The Deficit Gamble
The historical behavior of interest rates and growth rates in U.S. data suggests that the government can, with a high probability, run temporary budget deficits and then roll over the resulting government debt forever. The purpose of this paper is to document this finding and to examine its implications. Using a standard overlapping-generations model of capital accumulation, the authors show that whenever a perpetual rollover of debt succeeds, policy can make every generation better off. This conclusion does not imply that deficits are good policy, for an attempt to roll over debt forever might fail. But the adverse effects of deficits, rather than being inevitable, occur with only a small probability.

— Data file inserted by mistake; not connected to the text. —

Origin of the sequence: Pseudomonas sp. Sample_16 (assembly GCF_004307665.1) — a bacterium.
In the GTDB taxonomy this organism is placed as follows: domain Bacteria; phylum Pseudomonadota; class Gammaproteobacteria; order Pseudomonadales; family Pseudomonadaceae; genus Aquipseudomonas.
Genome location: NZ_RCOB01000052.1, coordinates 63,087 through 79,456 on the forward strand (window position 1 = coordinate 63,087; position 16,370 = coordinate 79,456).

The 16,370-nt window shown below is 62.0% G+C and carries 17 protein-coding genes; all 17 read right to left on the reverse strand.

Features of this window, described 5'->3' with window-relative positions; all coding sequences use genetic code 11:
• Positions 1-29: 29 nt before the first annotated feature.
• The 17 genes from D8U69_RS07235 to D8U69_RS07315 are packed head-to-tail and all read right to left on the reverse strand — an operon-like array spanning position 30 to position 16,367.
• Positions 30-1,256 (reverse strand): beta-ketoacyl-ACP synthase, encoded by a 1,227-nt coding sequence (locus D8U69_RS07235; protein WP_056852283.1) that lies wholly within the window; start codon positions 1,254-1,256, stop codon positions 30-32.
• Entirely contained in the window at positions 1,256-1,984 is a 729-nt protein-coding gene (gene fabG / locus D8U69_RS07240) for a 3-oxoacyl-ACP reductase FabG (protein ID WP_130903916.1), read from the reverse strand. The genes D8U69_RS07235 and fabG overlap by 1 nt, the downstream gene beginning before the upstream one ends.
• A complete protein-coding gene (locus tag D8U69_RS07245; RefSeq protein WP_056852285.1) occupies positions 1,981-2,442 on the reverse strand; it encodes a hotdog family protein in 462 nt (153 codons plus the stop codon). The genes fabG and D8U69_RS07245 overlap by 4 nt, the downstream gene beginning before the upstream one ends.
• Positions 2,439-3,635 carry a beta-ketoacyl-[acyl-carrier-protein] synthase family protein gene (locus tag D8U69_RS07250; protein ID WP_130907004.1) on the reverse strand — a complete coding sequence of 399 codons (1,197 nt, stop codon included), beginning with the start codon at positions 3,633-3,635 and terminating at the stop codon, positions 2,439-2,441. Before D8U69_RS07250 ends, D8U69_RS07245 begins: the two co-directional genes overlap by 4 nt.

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- repec:cdl:ucsbec:8-93 is not listed on IDEAS
- Bohn, Henning, 1999. "Fiscal Policy and the Mehra-Prescott Puzzle: On the Welfare Implications of Budget Deficits When Real Interest Rates Are Low," Journal of Money, Credit and Banking, Blackwell Publishing, vol. 31(1), pages 1-13, February.
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